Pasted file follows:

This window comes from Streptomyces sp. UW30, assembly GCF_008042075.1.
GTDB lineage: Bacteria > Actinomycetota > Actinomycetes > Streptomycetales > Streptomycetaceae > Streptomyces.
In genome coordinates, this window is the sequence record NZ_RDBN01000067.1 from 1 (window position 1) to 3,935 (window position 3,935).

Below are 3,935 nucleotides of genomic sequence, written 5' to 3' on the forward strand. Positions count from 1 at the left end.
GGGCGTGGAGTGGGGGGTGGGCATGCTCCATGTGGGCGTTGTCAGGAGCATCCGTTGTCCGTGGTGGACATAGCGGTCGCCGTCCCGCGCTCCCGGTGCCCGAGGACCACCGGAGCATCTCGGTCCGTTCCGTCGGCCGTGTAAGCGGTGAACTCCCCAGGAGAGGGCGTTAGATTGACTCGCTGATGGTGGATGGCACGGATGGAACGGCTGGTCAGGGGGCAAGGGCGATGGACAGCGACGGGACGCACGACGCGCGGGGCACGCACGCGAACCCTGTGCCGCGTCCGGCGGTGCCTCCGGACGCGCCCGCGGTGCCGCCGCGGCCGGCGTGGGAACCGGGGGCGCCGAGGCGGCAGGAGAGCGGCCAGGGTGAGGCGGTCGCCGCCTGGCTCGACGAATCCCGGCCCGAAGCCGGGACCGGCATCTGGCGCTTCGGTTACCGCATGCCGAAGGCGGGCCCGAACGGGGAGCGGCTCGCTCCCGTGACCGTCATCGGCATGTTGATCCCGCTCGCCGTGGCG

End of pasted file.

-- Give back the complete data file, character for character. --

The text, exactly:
This window comes from Streptomyces sp. UW30, assembly GCF_008042075.1.
GTDB lineage: Bacteria > Actinomycetota > Actinomycetes > Streptomycetales > Streptomycetaceae > Streptomyces.
In genome coordinates, this window is the sequence record NZ_RDBN01000067.1 from 1 (window position 1) to 3,935 (window position 3,935).

Below are 3,935 nucleotides of genomic sequence, written 5' to 3' on the forward strand. Positions count from 1 at the left end.
GGGCGTGGAGTGGGGGGTGGGCATGCTCCATGTGGGCGTTGTCAGGAGCATCCGTTGTCCGTGGTGGACATAGCGGTCGCCGTCCCGCGCTCCCGGTGCCCGAGGACCACCGGAGCATCTCGGTCCGTTCCGTCGGCCGTGTAAGCGGTGAACTCCCCAGGAGAGGGCGTTAGATTGACTCGCTGATGGTGGATGGCACGGATGGAACGGCTGGTCAGGGGGCAAGGGCGATGGACAGCGACGGGACGCACGACGCGCGGGGCACGCACGCGAACCCTGTGCCGCGTCCGGCGGTGCCTCCGGACGCGCCCGCGGTGCCGCCGCGGCCGGCGTGGGAACCGGGGGCGCCGAGGCGGCAGGAGAGCGGCCAGGGTGAGGCGGTCGCCGCCTGGCTCGACGAATCCCGGCCCGAAGCCGGGACCGGCATCTGGCGCTTCGGTTACCGCATGCCGAAGGCGGGCCCGAACGGGGAGCGGCTCGCTCCCGTGACCGTCATCGGCATGTTGATCCCGCTCGCCGTGGCG